by Alycia Horn/ October 26, 2016
Studies show that 93 percent of talk in an educational setting is “teacher talk.” Typically, educational and church settings are pretty similar. That means that 7 percent is left for “kid talk.”
Why is that a problem? Kids learn best by talking, asking questions, and interacting with each other. So one of the best strategies you can use in your ministry is to incorporate small-group discussion
Here are a few tips for facilitating a small-group discussion:
1. Embrace the crickets.
Research has shown that the average “wait time” in a classroom after a teacher asks a question is less than one second—regardless of age level. That typically means a teacher will ask a question, wait a second, and because of the uncomfortable silence, elaborate or answer his/her own question.
The next time you ask a question, embrace the crickets, and remember the kids are thinking! By increasing your “wait time” to five seconds, it has a positive effective on the quality of student responses. Then wait another five seconds after the student’s initial response before your reaction. Many times I’ve found if I want to react, another kid will chime in and elaborate, and then the conversation starts rolling.
2. Give the gift of going first.
If you want kids to be transparent and candid, then go first. I’ve learned that when working with older kids and discussing intimate things, I must give the gift of going first. By making myself vulnerable and being the first to answer in a candid way, I’m not only modeling that behavior but also sending an unstated message that it’s okay to struggle. This makes a safe environment for kids to engage. By sharing our own struggles, admitting our challenges, and confessing our imperfections, we become relatable. Remember, people are most drawn to our imperfections, not our perfection!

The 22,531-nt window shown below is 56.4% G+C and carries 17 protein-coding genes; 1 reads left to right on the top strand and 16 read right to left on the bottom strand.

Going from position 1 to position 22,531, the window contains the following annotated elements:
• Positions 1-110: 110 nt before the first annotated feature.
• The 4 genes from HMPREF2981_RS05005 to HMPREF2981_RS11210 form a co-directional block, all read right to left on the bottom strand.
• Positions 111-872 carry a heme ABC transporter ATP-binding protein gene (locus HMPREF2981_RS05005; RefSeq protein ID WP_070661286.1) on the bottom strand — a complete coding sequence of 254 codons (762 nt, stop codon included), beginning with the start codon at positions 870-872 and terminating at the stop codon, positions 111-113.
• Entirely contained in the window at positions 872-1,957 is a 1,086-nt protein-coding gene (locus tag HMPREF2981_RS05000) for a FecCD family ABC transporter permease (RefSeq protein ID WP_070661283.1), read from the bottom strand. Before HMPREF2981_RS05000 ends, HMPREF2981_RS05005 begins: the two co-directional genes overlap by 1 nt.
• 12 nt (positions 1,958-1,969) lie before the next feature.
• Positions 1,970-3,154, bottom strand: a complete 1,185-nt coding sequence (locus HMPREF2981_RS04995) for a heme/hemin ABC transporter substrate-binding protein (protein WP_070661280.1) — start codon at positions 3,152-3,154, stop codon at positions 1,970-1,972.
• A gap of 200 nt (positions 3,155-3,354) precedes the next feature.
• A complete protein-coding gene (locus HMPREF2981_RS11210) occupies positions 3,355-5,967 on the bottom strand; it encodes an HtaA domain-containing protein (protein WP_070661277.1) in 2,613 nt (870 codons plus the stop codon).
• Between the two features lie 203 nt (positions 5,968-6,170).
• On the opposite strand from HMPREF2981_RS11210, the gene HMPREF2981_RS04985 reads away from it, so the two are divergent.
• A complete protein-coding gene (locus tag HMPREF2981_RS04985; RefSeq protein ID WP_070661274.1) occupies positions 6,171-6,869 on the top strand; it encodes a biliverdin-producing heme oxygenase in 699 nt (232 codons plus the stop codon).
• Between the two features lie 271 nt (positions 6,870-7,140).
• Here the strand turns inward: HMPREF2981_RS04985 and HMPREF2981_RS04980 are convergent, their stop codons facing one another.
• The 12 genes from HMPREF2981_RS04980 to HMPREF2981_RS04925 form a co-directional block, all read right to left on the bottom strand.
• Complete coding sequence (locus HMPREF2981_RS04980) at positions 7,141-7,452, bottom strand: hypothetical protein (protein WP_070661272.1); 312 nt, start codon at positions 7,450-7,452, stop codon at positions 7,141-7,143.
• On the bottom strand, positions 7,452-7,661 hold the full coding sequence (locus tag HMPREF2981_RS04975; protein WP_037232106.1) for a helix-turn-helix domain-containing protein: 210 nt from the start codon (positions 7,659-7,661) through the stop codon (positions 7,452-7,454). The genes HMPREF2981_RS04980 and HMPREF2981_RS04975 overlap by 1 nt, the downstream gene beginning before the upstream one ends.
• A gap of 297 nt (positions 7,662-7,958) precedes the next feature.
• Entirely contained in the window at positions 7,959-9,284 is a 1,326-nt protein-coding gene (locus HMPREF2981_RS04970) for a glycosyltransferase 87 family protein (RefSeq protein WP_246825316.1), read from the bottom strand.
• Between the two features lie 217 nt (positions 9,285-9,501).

3. Don’t stress if you don’t have the answer.
If a child asks a question that you don't have an answer for, don’t make up an answer just to look like you know what you’re talking about. First say, “That’s a really great question.” Then throw the question back to the group. Ask if anyone has any thoughts. I’ve been rescued many times by a kid’s response!
Last, be honest. Tell them you don’t know but now they've got you curious and that’s something you will go research. It’s good for kids to hear adults confess they don’t have all the answers.
One final thought: I encourage you before your small-group discussion to pray that God gives you wisdom to follow the Holy Spirit’s leading. We know that without Him, even our very best efforts are just not as effective as the Holy Spirit working in the lives of kids’ hearts.